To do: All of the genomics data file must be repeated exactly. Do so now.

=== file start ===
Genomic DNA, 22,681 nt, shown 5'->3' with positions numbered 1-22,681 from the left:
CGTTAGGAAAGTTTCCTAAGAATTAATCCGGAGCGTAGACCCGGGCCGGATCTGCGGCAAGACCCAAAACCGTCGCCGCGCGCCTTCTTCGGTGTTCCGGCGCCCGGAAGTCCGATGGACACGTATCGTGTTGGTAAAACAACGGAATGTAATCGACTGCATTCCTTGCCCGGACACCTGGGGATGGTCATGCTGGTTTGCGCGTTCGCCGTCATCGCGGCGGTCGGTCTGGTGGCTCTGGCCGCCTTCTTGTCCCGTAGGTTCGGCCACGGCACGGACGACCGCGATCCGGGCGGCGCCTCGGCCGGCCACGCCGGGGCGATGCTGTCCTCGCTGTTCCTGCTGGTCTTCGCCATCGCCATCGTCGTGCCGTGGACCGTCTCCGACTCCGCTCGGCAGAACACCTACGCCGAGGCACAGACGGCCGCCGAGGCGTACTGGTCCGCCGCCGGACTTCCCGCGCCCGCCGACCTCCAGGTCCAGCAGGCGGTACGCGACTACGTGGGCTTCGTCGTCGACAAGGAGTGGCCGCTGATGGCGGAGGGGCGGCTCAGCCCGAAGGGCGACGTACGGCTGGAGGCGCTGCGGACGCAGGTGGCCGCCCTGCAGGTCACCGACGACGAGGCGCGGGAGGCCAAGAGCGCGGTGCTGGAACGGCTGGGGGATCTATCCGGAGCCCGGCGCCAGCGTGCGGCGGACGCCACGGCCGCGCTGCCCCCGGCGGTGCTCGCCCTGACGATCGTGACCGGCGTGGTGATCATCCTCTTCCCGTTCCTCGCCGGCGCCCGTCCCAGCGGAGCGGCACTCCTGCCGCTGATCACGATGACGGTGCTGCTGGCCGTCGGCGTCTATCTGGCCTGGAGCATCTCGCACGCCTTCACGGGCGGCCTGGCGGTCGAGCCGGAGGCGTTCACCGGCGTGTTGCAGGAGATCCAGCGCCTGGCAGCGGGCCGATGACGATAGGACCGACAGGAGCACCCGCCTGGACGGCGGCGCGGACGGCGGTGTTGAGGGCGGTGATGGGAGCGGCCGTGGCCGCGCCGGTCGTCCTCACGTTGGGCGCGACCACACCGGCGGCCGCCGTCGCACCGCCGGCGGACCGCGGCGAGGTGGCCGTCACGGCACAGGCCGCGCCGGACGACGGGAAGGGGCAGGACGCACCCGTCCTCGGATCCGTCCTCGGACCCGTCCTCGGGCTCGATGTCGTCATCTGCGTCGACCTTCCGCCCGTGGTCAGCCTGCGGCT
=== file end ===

Genomic DNA, 22,681 nt, shown 5'->3' with positions numbered 1-22,681 from the left:
CGTTAGGAAAGTTTCCTAAGAATTAATCCGGAGCGTAGACCCGGGCCGGATCTGCGGCAAGACCCAAAACCGTCGCCGCGCGCCTTCTTCGGTGTTCCGGCGCCCGGAAGTCCGATGGACACGTATCGTGTTGGTAAAACAACGGAATGTAATCGACTGCATTCCTTGCCCGGACACCTGGGGATGGTCATGCTGGTTTGCGCGTTCGCCGTCATCGCGGCGGTCGGTCTGGTGGCTCTGGCCGCCTTCTTGTCCCGTAGGTTCGGCCACGGCACGGACGACCGCGATCCGGGCGGCGCCTCGGCCGGCCACGCCGGGGCGATGCTGTCCTCGCTGTTCCTGCTGGTCTTCGCCATCGCCATCGTCGTGCCGTGGACCGTCTCCGACTCCGCTCGGCAGAACACCTACGCCGAGGCACAGACGGCCGCCGAGGCGTACTGGTCCGCCGCCGGACTTCCCGCGCCCGCCGACCTCCAGGTCCAGCAGGCGGTACGCGACTACGTGGGCTTCGTCGTCGACAAGGAGTGGCCGCTGATGGCGGAGGGGCGGCTCAGCCCGAAGGGCGACGTACGGCTGGAGGCGCTGCGGACGCAGGTGGCCGCCCTGCAGGTCACCGACGACGAGGCGCGGGAGGCCAAGAGCGCGGTGCTGGAACGGCTGGGGGATCTATCCGGAGCCCGGCGCCAGCGTGCGGCGGACGCCACGGCCGCGCTGCCCCCGGCGGTGCTCGCCCTGACGATCGTGACCGGCGTGGTGATCATCCTCTTCCCGTTCCTCGCCGGCGCCCGTCCCAGCGGAGCGGCACTCCTGCCGCTGATCACGATGACGGTGCTGCTGGCCGTCGGCGTCTATCTGGCCTGGAGCATCTCGCACGCCTTCACGGGCGGCCTGGCGGTCGAGCCGGAGGCGTTCACCGGCGTGTTGCAGGAGATCCAGCGCCTGGCAGCGGGCCGATGACGATAGGACCGACAGGAGCACCCGCCTGGACGGCGGCGCGGACGGCGGTGTTGAGGGCGGTGATGGGAGCGGCCGTGGCCGCGCCGGTCGTCCTCACGTTGGGCGCGACCACACCGGCGGCCGCCGTCGCACCGCCGGCGGACCGCGGCGAGGTGGCCGTCACGGCACAGGCCGCGCCGGACGACGGGAAGGGGCAGGACGCACCCGTCCTCGGATCCGTCCTCGGACCCGTCCTCGGGCTCGATGTCGTCATCTGCGTCGACCTTCCGCCCGTGGTCAGCCTGCGGCT